Having just read a very enjoyable post on the Human Cyclist blog about cycling encounters with animals, I was prompted to recall a memorable encounter I had last year…
The post mentioned above mostly concerns animal encounters of a negative kind. Now, the dogs on my local cycle route are definitely a pet hate of mine (pardon the pun), but I’d much rather share a pleasant experience (or should that be pheasant?) I had whilst cycling here in North Wales last year.
It was quite early in the morning, and I’d been winding my way along some very quiet country lanes, just enjoying the low sun flickering through the trees. They were the sort of lanes with high hedges that make you feel like you’re in a maze, and you can’t really see “out”. Rounding a corner, I was somewhat taken aback to discover hundreds of pheasants just sitting in the road, lazily moping about and pecking at the ground as they do.
The sudden appearance of a man in lycra speeding towards them must have been rather alarming, and a Mexican wave of alertness spread through the group as I got nearer. Little heads popping up from the crowd, followed by the pheasant expression for “oh shit”. It didn’t take them long to decide to run for it. Soon, I was riding along like the Captain of some pheasant army. Being quite large, plump birds, they couldn’t just spring vertically into the air to make their escape.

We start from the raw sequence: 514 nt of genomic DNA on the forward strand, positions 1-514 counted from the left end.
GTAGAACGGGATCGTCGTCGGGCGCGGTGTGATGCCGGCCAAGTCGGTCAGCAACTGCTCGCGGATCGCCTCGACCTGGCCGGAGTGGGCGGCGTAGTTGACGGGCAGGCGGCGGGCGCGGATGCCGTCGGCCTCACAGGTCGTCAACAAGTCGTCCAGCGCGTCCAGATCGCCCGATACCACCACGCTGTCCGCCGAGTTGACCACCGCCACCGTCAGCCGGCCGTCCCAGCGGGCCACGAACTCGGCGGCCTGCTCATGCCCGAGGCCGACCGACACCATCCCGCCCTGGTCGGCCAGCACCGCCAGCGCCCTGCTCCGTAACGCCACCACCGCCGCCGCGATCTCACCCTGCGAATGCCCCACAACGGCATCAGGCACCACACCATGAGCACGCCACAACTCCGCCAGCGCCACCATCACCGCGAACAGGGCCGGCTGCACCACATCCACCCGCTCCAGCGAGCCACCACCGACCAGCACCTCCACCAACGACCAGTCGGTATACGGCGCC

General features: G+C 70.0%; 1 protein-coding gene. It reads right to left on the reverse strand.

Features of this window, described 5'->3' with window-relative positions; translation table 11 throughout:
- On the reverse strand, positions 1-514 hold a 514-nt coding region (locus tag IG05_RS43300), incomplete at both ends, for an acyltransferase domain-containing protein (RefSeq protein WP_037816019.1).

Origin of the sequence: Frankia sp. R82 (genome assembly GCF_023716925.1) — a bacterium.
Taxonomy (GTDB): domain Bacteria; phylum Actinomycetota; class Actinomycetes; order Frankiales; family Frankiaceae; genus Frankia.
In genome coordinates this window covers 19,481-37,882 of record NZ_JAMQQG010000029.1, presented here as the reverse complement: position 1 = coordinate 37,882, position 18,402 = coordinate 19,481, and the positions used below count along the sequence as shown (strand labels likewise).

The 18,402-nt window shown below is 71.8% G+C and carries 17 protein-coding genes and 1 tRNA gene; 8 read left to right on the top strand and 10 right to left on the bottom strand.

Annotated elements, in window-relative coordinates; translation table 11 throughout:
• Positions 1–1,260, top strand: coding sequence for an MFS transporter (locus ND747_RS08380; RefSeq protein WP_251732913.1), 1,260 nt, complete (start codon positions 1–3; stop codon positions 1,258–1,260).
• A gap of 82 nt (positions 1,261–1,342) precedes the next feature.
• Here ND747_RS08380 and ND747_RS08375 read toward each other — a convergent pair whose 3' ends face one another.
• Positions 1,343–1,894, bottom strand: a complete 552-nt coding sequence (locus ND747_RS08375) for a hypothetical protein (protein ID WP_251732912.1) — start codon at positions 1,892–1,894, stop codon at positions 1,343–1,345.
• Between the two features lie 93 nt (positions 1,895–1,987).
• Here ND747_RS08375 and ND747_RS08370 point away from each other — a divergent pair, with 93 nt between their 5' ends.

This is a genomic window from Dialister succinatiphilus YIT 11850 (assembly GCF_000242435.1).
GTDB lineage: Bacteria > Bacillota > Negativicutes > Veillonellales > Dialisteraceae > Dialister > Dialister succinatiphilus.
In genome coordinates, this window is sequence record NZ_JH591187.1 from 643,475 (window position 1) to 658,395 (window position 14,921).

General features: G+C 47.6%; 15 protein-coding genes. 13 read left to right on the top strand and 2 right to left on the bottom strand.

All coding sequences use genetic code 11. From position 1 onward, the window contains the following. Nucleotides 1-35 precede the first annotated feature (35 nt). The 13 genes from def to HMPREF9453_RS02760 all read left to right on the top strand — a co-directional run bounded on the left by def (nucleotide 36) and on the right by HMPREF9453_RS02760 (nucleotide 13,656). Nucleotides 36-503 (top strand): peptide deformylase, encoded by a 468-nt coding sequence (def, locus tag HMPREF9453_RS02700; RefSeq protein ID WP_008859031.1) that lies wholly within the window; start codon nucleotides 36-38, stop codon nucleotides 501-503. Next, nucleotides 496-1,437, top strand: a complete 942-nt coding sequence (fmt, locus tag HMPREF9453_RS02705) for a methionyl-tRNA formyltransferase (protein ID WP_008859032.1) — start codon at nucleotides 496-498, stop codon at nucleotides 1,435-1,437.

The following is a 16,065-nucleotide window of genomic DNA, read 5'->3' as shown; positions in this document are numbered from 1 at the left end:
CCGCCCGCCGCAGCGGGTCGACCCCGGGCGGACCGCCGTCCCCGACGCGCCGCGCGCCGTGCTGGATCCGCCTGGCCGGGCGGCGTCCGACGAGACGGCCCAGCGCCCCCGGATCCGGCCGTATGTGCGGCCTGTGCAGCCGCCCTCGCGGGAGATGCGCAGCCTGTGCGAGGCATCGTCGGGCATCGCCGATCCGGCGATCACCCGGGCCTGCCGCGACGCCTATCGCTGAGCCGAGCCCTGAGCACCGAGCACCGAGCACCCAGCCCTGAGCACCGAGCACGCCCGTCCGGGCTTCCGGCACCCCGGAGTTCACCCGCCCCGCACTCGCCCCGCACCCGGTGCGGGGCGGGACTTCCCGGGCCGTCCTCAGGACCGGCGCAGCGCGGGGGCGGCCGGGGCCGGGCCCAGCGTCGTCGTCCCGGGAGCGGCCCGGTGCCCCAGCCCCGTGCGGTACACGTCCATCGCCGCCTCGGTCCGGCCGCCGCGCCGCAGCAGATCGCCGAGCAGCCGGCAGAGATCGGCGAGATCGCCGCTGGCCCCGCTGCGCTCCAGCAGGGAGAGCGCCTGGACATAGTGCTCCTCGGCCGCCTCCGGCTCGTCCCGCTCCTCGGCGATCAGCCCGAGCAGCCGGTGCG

Needing a bit of a runway to gradually build up speed, a few took flight and adjusted course for the safety of the adjacent field. More and more became airborne as I caught up with them and soon, I was riding along in my own personal cloud of panic stricken birds. The previously still air now turbulent with the thrashing of hundreds of wings, fragments of feathers caught up in the currents before gliding softly back to the ground.
I discovered something else interesting at this point. In their haste to become airborne, pheasants seem blessed with the instinctive ability to relieve themselves of some redundant mass. Hundreds of little pheasant squits were being ejected all over the place and it’s quite miraculous that I wasn’t hit. I did wonder whether it was also part of some defence mechanism – squirt something nasty to deter the predator.
Anyway, I’m glad to say that no pheasants were harmed and it left a lasting memory of something one could only possibly experience on a bicycle.
I bet everyone who rides a bike regularly has similar stories to tell. Please share in the comments below, we’d love to hear them.
Photo: Tomi Tapio K